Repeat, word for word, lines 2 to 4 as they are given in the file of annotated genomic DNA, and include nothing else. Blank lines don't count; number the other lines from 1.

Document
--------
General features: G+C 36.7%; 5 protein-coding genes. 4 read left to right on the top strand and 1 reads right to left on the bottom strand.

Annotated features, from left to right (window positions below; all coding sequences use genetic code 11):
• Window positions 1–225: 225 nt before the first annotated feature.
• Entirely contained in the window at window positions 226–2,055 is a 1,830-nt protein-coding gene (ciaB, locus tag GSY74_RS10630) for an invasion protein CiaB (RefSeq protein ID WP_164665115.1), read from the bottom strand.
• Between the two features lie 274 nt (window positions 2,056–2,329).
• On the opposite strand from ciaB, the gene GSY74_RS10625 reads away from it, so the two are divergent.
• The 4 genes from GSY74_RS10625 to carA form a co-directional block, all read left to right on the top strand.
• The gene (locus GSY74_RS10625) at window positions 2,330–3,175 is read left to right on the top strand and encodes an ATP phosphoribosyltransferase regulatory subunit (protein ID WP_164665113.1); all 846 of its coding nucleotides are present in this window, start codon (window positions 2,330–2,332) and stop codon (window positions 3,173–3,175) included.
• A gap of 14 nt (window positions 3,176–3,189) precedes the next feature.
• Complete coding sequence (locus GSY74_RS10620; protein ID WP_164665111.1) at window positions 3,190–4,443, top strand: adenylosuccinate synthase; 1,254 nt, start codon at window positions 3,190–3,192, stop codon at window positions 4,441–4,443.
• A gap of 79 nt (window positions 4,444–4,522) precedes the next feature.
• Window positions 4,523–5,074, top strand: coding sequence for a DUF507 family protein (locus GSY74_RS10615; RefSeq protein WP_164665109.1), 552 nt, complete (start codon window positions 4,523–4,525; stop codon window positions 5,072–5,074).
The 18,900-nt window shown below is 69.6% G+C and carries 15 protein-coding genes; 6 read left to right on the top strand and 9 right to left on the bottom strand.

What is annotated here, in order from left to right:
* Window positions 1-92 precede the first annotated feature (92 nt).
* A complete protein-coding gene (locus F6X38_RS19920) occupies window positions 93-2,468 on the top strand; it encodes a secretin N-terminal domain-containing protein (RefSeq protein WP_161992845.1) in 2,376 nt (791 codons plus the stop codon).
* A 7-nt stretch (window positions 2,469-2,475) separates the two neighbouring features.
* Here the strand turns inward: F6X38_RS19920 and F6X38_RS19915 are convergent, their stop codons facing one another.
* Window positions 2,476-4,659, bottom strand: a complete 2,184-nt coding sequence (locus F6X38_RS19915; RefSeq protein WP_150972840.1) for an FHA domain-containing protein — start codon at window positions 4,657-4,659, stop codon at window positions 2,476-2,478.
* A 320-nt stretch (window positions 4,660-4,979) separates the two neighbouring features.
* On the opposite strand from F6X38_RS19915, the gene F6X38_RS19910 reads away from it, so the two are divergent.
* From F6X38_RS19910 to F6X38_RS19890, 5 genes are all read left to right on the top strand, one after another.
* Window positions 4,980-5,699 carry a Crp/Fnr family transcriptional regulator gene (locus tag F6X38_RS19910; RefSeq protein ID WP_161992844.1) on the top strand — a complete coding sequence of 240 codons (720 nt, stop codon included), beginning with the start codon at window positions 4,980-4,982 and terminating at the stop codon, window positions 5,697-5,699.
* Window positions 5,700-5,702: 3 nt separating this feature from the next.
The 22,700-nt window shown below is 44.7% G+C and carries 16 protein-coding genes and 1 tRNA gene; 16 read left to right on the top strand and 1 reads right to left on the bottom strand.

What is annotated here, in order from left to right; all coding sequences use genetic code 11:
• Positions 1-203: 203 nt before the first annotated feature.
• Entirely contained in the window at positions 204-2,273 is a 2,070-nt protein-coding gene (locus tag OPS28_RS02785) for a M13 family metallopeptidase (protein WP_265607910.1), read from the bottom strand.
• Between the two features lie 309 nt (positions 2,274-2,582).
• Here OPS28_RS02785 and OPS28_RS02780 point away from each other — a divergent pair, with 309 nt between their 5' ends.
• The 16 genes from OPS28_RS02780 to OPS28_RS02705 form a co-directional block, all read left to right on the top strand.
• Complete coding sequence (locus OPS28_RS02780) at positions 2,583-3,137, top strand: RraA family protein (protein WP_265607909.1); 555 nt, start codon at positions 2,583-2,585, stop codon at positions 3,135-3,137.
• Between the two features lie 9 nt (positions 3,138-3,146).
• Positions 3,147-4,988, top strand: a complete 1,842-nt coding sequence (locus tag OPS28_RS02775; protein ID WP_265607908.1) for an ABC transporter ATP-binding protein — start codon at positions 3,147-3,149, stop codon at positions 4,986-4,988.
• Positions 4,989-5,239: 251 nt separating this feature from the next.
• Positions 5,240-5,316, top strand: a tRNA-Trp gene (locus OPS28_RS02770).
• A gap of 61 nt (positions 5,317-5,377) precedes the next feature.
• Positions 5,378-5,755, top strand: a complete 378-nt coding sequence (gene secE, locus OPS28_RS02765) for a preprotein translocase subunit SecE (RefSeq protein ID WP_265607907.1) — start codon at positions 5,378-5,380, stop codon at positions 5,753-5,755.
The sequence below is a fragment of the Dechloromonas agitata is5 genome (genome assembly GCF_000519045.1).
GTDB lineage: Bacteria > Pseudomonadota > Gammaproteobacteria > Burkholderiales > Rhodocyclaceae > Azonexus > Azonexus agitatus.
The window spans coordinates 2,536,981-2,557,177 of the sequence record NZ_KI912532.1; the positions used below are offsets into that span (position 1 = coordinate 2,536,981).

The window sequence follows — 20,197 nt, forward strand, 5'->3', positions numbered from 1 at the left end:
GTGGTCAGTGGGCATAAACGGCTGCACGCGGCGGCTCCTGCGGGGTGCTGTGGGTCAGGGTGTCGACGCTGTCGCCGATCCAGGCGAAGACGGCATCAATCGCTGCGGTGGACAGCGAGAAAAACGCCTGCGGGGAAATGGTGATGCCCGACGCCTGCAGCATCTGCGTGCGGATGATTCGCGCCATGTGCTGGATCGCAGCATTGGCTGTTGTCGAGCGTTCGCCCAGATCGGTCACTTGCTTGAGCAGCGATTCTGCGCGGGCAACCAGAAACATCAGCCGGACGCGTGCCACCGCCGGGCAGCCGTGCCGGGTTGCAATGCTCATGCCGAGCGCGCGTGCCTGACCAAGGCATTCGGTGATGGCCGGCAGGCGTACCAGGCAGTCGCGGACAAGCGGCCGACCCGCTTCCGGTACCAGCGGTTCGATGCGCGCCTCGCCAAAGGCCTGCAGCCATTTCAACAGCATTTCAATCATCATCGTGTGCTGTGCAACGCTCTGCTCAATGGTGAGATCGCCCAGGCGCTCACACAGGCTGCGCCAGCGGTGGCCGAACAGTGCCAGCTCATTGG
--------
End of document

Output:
Annotated features, from left to right (window positions below; all coding sequences use genetic code 11):
• Window positions 1–225: 225 nt before the first annotated feature.
• Entirely contained in the window at window positions 226–2,055 is a 1,830-nt protein-coding gene (ciaB, locus tag GSY74_RS10630) for an invasion protein CiaB (RefSeq protein ID WP_164665115.1), read from the bottom strand.